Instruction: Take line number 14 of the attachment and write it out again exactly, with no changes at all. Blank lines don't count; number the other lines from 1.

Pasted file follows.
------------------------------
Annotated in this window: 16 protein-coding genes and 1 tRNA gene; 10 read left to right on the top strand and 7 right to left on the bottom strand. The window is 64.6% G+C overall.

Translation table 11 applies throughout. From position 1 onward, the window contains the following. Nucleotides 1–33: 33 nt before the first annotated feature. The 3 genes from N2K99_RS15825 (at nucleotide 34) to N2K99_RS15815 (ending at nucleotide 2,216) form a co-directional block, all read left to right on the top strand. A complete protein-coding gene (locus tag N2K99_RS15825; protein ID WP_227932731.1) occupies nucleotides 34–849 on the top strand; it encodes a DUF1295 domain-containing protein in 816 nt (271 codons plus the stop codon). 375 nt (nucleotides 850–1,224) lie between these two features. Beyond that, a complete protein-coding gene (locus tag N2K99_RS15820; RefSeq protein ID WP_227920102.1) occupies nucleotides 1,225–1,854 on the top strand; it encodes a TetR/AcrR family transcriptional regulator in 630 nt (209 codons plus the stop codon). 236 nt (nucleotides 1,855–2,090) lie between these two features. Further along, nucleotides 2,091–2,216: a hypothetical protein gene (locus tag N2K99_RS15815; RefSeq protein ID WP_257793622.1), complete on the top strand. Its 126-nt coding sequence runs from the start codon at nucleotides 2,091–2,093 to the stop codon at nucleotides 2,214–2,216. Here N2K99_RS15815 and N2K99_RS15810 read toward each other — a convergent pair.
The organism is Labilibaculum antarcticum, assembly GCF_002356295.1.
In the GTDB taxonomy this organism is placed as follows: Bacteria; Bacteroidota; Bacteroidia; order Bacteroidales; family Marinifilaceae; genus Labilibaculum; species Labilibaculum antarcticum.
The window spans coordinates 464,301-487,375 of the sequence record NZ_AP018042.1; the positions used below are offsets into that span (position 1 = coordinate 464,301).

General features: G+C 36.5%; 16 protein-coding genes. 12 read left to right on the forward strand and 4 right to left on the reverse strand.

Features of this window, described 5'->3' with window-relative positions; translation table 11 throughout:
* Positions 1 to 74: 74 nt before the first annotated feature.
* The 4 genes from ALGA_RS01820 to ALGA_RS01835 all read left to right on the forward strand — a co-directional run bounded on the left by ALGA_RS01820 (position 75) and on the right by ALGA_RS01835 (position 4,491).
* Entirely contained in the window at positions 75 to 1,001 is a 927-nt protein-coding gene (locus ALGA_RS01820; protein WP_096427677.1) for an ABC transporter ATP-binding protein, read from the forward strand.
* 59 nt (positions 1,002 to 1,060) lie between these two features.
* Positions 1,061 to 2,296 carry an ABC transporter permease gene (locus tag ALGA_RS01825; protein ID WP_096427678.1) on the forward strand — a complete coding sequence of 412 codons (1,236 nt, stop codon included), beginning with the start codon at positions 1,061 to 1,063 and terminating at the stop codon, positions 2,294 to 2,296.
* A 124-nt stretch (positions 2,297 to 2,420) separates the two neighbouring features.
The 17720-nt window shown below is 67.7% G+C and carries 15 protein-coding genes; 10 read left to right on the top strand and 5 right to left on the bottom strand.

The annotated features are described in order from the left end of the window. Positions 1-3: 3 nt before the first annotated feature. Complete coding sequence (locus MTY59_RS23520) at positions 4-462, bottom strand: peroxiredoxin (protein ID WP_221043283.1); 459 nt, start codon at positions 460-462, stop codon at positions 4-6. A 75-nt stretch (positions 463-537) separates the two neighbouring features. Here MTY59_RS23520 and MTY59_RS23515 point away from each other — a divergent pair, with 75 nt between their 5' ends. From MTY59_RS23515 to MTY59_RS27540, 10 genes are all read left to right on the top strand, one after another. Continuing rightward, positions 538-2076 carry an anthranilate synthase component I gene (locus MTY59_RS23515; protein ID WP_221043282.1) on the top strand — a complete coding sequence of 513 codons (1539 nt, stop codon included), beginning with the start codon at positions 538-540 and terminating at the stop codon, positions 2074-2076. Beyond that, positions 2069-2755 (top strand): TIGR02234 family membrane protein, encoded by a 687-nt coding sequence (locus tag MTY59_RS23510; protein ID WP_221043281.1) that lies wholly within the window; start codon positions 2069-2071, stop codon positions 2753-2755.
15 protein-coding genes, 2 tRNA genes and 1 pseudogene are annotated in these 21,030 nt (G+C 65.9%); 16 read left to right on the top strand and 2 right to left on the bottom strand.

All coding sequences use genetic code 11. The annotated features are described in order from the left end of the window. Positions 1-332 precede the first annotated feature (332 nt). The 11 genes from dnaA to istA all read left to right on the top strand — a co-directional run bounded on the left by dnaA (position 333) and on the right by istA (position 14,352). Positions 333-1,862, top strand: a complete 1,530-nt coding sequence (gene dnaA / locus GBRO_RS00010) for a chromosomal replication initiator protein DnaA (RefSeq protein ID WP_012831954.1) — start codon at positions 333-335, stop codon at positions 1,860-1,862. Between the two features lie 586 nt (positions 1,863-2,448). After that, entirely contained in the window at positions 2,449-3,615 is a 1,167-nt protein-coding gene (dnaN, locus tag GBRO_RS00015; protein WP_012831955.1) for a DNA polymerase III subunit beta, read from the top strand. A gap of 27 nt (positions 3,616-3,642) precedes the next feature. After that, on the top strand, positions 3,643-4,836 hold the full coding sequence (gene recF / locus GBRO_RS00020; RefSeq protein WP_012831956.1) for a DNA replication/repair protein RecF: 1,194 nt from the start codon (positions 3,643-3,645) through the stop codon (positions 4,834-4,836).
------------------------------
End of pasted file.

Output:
The 17720-nt window shown below is 67.7% G+C and carries 15 protein-coding genes; 10 read left to right on the top strand and 5 right to left on the bottom strand.